International Encyclopedia of Public Policy and Administration - Vol. 2

By Jay M. Shafritz | Go to book overview

cluded that well-functioning teams would lead to collaborative problem solving within organizations. Kenneth Benne sought to fuse democratic and scientific values and to translate these into principles for guiding group team effectiveness ( Benne 1943; Benneet al. 1975). Herb Shepard's article ( 1958) produced what could have been the first attempt at developing a theory of group interaction. His theory suggests that a group, or team, evolves through an ascending order of phased maturity and growth.

By the late 1950s the T-group became synonymous with participatory management. In many respects, it offered to managers and practitioners alike an alternative to bureaucracy and authoritarianism. In his early work, Douglas McGregor explained the application of T-group skills to solving complex organizational problems. By 1960, McGregor emerged as the most noted writer and practitioner in the human relations field. With Richard Beckard, McGregor coined the term "organization development" to describe how the T-group evolved into an innovative bottom-up change effort at General Mills Foods.

With publication of McGregor The Human Side of the Enterprise ( 1960), participatory management emerged into a recognized paradigm (Theory Y). Theory Y clearly evolved from the decades of human relations research: To build a constructive group, a manager need to employ Theory Y's assumptions on employee participation. To this day, the principles of teamwork and participatory management remain central to the field of administrative science. For example, the language of the human relationists ("cooperation," "teams," "groups," and "participation") permeates David Osborne and Ted Gaebler ( 1992) Reinventing Government. They state that today's entrepreneurial managers (in the public sector) must "use participatory management to decentralize decision making; they encourage teamwork, to overcome the rigid barriers that separate people in hierarchial institutions; they create institutional 'champions'" ( 1992, p. 254).


Contemporary Human Relations Theory

Since the 1960s, the human relationists Warren Bennis and Chris Argyris have shifted the emphasis from group or team participation to the changing nature of bureaucracies and centralized hierarchies. Many of the management techniques of the 1980s and 1990s (see Peters and Waterman 1982) address the challenges of bureaucracy and culture initially examined by Bennis and Argyris.

Bennis ( 1993) maintained that the bureaucratic organization is at an important crossroad. According to Bennis, the new postbureaucratic world will comprise democratic organizations that are dynamic and didactic. According to Bennis, these organizations need to be more readily adaptable to environmental pressures.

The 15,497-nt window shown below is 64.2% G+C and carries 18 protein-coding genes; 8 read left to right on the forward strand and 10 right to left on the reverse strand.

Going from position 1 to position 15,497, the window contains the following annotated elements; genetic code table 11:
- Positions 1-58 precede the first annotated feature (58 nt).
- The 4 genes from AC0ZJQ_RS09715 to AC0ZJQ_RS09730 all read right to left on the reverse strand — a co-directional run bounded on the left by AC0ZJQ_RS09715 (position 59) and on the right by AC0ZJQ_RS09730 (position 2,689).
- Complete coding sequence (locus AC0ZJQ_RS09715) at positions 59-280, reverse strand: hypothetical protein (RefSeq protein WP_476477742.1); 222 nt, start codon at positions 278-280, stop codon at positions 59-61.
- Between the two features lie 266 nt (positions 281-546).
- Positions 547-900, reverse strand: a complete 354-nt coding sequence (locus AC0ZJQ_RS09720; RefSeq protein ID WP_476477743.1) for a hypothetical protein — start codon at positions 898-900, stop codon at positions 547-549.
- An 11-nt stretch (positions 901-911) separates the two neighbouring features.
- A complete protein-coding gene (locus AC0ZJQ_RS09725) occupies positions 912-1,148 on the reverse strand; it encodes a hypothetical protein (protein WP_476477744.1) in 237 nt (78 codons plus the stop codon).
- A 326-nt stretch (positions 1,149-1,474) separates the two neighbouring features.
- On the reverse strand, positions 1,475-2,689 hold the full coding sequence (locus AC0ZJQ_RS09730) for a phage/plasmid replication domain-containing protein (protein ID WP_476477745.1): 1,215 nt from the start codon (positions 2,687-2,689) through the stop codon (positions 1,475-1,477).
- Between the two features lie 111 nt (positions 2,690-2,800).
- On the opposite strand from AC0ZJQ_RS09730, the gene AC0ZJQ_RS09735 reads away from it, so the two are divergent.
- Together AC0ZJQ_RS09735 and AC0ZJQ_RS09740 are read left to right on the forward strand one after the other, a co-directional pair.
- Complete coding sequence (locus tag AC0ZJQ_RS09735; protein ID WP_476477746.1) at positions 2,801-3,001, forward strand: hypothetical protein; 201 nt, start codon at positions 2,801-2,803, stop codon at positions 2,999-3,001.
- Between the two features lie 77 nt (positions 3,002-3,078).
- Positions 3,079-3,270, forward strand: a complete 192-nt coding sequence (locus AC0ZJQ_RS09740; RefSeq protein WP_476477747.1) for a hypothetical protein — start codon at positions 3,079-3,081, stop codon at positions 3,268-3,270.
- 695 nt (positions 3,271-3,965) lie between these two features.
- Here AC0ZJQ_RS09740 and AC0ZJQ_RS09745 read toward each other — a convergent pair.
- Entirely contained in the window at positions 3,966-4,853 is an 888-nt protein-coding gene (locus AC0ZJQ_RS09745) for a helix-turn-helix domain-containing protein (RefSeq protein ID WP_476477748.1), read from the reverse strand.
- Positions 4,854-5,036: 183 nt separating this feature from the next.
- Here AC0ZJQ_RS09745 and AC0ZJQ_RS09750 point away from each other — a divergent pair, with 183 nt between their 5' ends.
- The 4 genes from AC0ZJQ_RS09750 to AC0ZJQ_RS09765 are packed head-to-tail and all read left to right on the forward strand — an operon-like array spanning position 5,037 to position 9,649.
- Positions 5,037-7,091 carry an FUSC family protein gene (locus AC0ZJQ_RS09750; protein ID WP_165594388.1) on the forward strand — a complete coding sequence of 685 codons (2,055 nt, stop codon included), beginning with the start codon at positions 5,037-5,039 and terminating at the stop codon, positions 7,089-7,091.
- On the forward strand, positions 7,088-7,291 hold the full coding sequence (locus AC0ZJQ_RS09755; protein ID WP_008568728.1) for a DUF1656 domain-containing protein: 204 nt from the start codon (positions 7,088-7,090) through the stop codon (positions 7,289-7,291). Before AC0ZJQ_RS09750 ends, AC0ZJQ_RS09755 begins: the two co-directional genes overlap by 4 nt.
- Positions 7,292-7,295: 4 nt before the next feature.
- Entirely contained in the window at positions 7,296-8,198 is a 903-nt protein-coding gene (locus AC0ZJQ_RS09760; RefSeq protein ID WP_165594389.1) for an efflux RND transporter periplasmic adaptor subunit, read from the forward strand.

Osborne and Gaebler identify with Bennis' vision of a new postbureaucratic world: "In today's world, public institutions also need the flexibility to respond to complex and rapidly changing conditions. . . . Bureaucratic governments can do none of these things easily. . . . In effect, they are captive of sole source, monopoly suppliers: their own employees" ( Osborne and Gaebler 1992, p. 34).

Argyris seeks to replace the human relations principles of motivation and growth with new values and beliefs. Argyris believes that T-groups and organization development lacked precision as to how to improve the quality of life within organizations. Beginning with his 1973 article, "Some Limits of Rational Man Organizational Theory," Argyris sought to describe a problem-solving and decisionmaking process in organizations that could move organizations "from X to Y."

Argyris ( 1982) took his theory of change further. The central premise of his Reasoning, Learning and Action is that the organization's human potential is best achieved by breaking an institution's bureaucratic barriers. Eliminating such barriers will increase the organization's decisionmaking and problem-solving capacities.

According to Argyris, the culture of bureaucratic organizations is "entropic," a single-loop mentality. Argyris advocates an opposite outlook, which he calls "double-loop learning." Through self-examination of behavior against assumptions, this type of learning allows the individual to enhance his or her capacity to solve problems. Argyris sees double-loop learning as empowering both manager and employee to break away from stifling barriers brought on by the nature of a bureaucracy. In his 1993 publications Argyris described the double-loop model as critical to moving organizations forward in the 1990s.

Argyris's learning paradigm has influenced other writers, who echo his learning and action formula (see Senge 1990 and 1994; and Oakley and Krug 1993). These writers see the need for today's organization to function as "learning systems," as they undergo structural change. Like Argyris, they believe that higher-level thinking will allow an organization to adapt and grow, ad infinitum. Like Argyris, these authors attempt to build upon the rich tradition of human relations: that today's organization can renew itself via the human system's growth and development.

PHILIP NUFRIO


BIBLIOGRAPHY

Argyris, Chris, 1973. "Some Limits of Rational Man Organizational Theory". Public Administration Review, vol. 33: 253-267.

-----, 1982. Reasoning, Learning and Action. San Francisco: Jossey-Bass.

-----, 1993a. Knowledge for Action: A Guide to Overcoming Barriers to Organizational Change. San Francisco: Jossey-Bass.

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International Encyclopedia of Public Policy and Administration - Vol. 2
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